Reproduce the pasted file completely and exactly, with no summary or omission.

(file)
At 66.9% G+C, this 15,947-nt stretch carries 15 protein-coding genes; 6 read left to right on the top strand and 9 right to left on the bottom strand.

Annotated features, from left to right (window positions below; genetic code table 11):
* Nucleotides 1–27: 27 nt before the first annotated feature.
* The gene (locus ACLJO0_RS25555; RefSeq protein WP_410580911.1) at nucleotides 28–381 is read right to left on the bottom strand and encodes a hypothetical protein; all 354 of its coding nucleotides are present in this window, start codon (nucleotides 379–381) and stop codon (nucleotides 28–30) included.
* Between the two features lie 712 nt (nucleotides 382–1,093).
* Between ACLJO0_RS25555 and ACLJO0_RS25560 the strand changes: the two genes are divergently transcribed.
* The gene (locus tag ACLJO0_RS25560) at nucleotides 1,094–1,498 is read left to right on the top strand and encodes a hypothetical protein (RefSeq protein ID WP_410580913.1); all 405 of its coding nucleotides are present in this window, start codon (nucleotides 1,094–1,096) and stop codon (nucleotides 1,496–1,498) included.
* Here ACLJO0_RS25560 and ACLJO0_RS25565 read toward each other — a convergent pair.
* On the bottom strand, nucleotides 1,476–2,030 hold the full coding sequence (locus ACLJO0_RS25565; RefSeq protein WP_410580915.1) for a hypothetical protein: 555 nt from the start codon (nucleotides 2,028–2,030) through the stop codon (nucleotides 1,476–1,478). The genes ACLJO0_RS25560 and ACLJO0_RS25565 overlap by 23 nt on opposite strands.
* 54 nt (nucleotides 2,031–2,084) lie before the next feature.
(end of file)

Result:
At 66.9% G+C, this 15,947-nt stretch carries 15 protein-coding genes; 6 read left to right on the top strand and 9 right to left on the bottom strand.

Annotated features, from left to right (window positions below; genetic code table 11):
* Nucleotides 1–27: 27 nt before the first annotated feature.
* The gene (locus ACLJO0_RS25555; RefSeq protein WP_410580911.1) at nucleotides 28–381 is read right to left on the bottom strand and encodes a hypothetical protein; all 354 of its coding nucleotides are present in this window, start codon (nucleotides 379–381) and stop codon (nucleotides 28–30) included.
* Between the two features lie 712 nt (nucleotides 382–1,093).
* Between ACLJO0_RS25555 and ACLJO0_RS25560 the strand changes: the two genes are divergently transcribed.
* The gene (locus tag ACLJO0_RS25560) at nucleotides 1,094–1,498 is read left to right on the top strand and encodes a hypothetical protein (RefSeq protein ID WP_410580913.1); all 405 of its coding nucleotides are present in this window, start codon (nucleotides 1,094–1,096) and stop codon (nucleotides 1,496–1,498) included.
* Here ACLJO0_RS25560 and ACLJO0_RS25565 read toward each other — a convergent pair.
* On the bottom strand, nucleotides 1,476–2,030 hold the full coding sequence (locus ACLJO0_RS25565; RefSeq protein WP_410580915.1) for a hypothetical protein: 555 nt from the start codon (nucleotides 2,028–2,030) through the stop codon (nucleotides 1,476–1,478). The genes ACLJO0_RS25560 and ACLJO0_RS25565 overlap by 23 nt on opposite strands.
* 54 nt (nucleotides 2,031–2,084) lie before the next feature.